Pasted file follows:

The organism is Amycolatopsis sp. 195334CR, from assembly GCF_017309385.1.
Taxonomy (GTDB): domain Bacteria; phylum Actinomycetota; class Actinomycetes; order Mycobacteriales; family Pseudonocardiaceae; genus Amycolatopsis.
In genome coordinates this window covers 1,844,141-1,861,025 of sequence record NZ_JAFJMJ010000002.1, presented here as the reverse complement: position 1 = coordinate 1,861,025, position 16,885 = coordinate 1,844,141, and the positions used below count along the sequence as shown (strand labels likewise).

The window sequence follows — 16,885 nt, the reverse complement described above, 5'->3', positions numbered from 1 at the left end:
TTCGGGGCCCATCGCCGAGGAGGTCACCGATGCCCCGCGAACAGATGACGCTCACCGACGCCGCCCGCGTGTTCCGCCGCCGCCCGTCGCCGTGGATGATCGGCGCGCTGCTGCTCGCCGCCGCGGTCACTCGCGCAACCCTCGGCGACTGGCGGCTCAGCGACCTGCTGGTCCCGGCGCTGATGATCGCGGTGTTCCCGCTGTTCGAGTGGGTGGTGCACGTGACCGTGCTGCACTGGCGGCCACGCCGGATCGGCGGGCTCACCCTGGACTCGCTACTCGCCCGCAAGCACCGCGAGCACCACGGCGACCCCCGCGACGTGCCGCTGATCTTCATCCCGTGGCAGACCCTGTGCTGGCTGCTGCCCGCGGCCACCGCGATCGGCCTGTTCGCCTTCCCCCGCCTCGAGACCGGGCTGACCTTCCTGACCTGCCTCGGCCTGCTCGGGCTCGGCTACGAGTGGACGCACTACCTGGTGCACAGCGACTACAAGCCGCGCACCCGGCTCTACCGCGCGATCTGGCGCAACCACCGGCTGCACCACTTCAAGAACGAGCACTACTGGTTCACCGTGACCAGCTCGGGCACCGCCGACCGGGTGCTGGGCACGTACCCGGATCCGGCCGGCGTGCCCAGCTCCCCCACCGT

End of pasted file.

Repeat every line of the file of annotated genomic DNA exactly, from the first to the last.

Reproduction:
The organism is Amycolatopsis sp. 195334CR, from assembly GCF_017309385.1.
Taxonomy (GTDB): domain Bacteria; phylum Actinomycetota; class Actinomycetes; order Mycobacteriales; family Pseudonocardiaceae; genus Amycolatopsis.
In genome coordinates this window covers 1,844,141-1,861,025 of sequence record NZ_JAFJMJ010000002.1, presented here as the reverse complement: position 1 = coordinate 1,861,025, position 16,885 = coordinate 1,844,141, and the positions used below count along the sequence as shown (strand labels likewise).

The window sequence follows — 16,885 nt, the reverse complement described above, 5'->3', positions numbered from 1 at the left end:
TTCGGGGCCCATCGCCGAGGAGGTCACCGATGCCCCGCGAACAGATGACGCTCACCGACGCCGCCCGCGTGTTCCGCCGCCGCCCGTCGCCGTGGATGATCGGCGCGCTGCTGCTCGCCGCCGCGGTCACTCGCGCAACCCTCGGCGACTGGCGGCTCAGCGACCTGCTGGTCCCGGCGCTGATGATCGCGGTGTTCCCGCTGTTCGAGTGGGTGGTGCACGTGACCGTGCTGCACTGGCGGCCACGCCGGATCGGCGGGCTCACCCTGGACTCGCTACTCGCCCGCAAGCACCGCGAGCACCACGGCGACCCCCGCGACGTGCCGCTGATCTTCATCCCGTGGCAGACCCTGTGCTGGCTGCTGCCCGCGGCCACCGCGATCGGCCTGTTCGCCTTCCCCCGCCTCGAGACCGGGCTGACCTTCCTGACCTGCCTCGGCCTGCTCGGGCTCGGCTACGAGTGGACGCACTACCTGGTGCACAGCGACTACAAGCCGCGCACCCGGCTCTACCGCGCGATCTGGCGCAACCACCGGCTGCACCACTTCAAGAACGAGCACTACTGGTTCACCGTGACCAGCTCGGGCACCGCCGACCGGGTGCTGGGCACGTACCCGGATCCGGCCGGCGTGCCCAGCTCCCCCACCGT